What is new, however, is the breadth of post-boomer music knowledge advertisers, network executives, and other cultural apparatchiks seem to be increasingly confident they can expect from a 2010 audience. Last month, for instance, Saturday Night Live broadcast a skit involving the supposed reunion at a wedding reception of an '80s hard-core band named Crisis of Conformity.
Nearly all the comic details of the sketch, from the name of the wedding party—"Cadena–Norton," an homage to two hard-core stalwarts, Black Flag's Dez Cadena and Hüsker Dü's Greg Norton—to the year the band had supposedly broken up (that'd be 1983, the same year Minor Threat disbanded) were inside jokes about a type of music that, until very recently, SNL couldn't have counted on its audience to know much about. Not anymore. In a world in which the underappreciated '90s alt-rock band Jawbox can reunite to widespread acclaim on national television, courtesy of Late Night With Jimmy Fallon, cultural phenomena that were once beloved only by the young and hip are now being treated in the media more or less like culture, period. It's impossible to imagine a network taking a chance on Jimmy Fallon's house band, the Philadelphia-based and fiercely independent rap group the Roots, even five years ago; today, they're the most critically beloved band on late night.
Which is to say that these days, indie rock looks a lot like rock music, without the modifier. There are very few successful young bands today that don't play some variant or descendent of indie rock. And the alternative musical culture that spent most of the '80s and '90s as the exclusive property of college students, critics, and independent labels is now a fairly uncontroversial, major component of pop music in general. As Scott Plagenhoef, editor of the tastemaker Web site Pitchfork Media recently wrote in response to charges that his site's 2009 year-end list had a disproportionate indie bias, "This is what rock music made by and for adults looks and sounds like now." Pitchfork itself, once a punch line about the insularity and wonky isolation of indie-rock fans, is now among the most influential music publications on the planet. It's a measure of the newfound clout of both entities that one of Pavement's reunion tour stops will be the Web site's annual festival in Chicago this summer.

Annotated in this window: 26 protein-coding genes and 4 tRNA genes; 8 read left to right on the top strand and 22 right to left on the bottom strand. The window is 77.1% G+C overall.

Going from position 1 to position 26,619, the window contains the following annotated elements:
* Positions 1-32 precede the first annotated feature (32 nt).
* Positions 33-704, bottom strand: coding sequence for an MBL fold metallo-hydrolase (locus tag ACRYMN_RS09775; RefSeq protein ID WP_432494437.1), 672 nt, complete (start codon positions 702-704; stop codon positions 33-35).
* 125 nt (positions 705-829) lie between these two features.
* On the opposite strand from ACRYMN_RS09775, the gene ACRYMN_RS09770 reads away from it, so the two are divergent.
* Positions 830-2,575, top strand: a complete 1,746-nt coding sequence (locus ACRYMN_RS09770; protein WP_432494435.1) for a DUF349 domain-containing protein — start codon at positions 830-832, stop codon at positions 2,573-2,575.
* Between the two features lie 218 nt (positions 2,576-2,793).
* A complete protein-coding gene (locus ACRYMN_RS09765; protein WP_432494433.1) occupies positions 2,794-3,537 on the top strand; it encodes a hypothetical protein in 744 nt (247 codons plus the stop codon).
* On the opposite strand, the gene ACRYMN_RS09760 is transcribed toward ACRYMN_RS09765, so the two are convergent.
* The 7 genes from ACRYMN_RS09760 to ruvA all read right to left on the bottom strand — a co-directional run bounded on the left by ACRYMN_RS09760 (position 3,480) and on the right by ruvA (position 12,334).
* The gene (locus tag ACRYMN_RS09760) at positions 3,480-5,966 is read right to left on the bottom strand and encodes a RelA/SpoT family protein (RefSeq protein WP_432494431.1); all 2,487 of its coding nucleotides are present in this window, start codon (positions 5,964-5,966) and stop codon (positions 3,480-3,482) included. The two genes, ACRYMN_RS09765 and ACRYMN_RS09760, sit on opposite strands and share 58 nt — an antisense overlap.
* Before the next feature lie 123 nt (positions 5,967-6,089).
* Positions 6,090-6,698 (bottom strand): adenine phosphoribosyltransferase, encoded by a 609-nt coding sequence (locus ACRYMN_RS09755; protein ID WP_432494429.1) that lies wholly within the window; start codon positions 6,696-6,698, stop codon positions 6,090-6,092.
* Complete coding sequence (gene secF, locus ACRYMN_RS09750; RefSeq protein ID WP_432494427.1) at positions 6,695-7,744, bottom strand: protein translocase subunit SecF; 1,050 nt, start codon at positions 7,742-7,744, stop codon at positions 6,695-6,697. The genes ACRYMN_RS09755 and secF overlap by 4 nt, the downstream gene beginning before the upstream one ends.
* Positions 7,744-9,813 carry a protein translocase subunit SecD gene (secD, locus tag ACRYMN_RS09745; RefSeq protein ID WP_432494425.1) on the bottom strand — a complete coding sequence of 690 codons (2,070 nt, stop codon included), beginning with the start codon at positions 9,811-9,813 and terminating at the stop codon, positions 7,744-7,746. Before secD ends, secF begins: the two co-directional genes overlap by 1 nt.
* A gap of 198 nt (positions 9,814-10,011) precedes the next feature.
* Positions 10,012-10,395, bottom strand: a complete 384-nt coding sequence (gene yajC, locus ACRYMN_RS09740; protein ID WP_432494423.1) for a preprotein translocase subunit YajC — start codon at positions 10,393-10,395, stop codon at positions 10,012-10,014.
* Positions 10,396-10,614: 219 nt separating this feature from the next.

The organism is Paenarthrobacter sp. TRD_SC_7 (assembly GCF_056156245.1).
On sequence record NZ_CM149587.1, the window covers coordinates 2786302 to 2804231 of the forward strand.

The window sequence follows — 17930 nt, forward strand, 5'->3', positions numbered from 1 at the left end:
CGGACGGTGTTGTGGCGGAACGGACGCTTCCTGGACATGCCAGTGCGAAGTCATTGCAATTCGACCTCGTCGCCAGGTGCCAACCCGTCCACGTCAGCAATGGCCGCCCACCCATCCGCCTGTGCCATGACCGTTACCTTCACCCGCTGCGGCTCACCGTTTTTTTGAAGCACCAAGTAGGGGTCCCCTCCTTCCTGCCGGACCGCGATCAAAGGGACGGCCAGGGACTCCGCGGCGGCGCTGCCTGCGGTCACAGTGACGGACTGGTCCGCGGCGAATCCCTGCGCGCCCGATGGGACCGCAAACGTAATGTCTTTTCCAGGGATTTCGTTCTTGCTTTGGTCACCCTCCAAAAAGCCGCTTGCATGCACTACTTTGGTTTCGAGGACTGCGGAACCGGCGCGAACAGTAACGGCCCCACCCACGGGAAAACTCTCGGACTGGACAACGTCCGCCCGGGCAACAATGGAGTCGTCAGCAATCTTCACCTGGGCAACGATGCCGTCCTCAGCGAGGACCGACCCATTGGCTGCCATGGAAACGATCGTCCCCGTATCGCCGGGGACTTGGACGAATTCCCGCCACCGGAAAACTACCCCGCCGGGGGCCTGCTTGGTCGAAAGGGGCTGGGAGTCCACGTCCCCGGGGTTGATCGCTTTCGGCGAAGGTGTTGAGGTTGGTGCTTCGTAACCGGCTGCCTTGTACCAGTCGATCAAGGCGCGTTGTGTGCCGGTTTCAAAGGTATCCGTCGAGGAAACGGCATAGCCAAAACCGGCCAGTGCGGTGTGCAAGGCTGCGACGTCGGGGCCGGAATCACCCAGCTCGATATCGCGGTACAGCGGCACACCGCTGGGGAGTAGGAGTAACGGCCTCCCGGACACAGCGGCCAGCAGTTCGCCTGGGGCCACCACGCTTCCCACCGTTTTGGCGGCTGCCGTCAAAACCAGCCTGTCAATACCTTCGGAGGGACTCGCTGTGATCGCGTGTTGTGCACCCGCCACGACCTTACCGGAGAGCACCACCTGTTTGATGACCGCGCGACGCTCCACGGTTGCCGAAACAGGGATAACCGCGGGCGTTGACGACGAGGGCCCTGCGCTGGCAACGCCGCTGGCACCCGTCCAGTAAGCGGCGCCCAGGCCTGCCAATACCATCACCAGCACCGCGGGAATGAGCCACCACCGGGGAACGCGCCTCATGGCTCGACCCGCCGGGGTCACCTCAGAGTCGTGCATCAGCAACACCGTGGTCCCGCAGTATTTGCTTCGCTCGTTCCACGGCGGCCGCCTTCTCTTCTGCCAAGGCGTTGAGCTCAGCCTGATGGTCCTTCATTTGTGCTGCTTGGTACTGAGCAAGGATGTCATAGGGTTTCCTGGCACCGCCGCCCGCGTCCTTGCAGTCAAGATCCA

"It's such an icky boomer-like exercise, obsessing over your own demise," a pal told Shafer back in 2005, when he surveyed some of his younger friends about the potential signs of a coming cultural rebellion. True. And boomer self-satisfaction is such that we will probably have to pry the mic stand out of Mick Jagger's sinewy, scarf-draped hands before passing it to a younger generation. That is, if we even want to—because if the signature move of the baby boomer is obsessing over his own demise, then the signature move of the post-boomer is the capacity to be puzzled at our own success. The slacker indifference to accomplishment for which Pavement were beloved, and after which countless successor bands (and fans) modeled themselves, does not make for easy triumphalism. Winning, in this equation, can often look a lot like losing. Hence the generational agony of an article like the one that covered the proudly indie Paste in February: "Is Indie Dead?"
Well, yes, probably, in the sense that the music featured in commercials and in gaudy, months-long reunion tours isn't recognizably the same as what it began life as. (Neither, of course, is "Satisfaction.") But indie-rock fans shouldn't act so surprised that their music is in ascendance. People who were into punk rock in 1980 or Pavement in 1993 are all old enough to be pushing the cultural buttons now—working at newspapers, writing for TV, booking musical guests, A&Ring at labels, and, ahem, writing pieces like this one for national magazines. We were bound to knock boomers and their culture off at some point. Why not right now?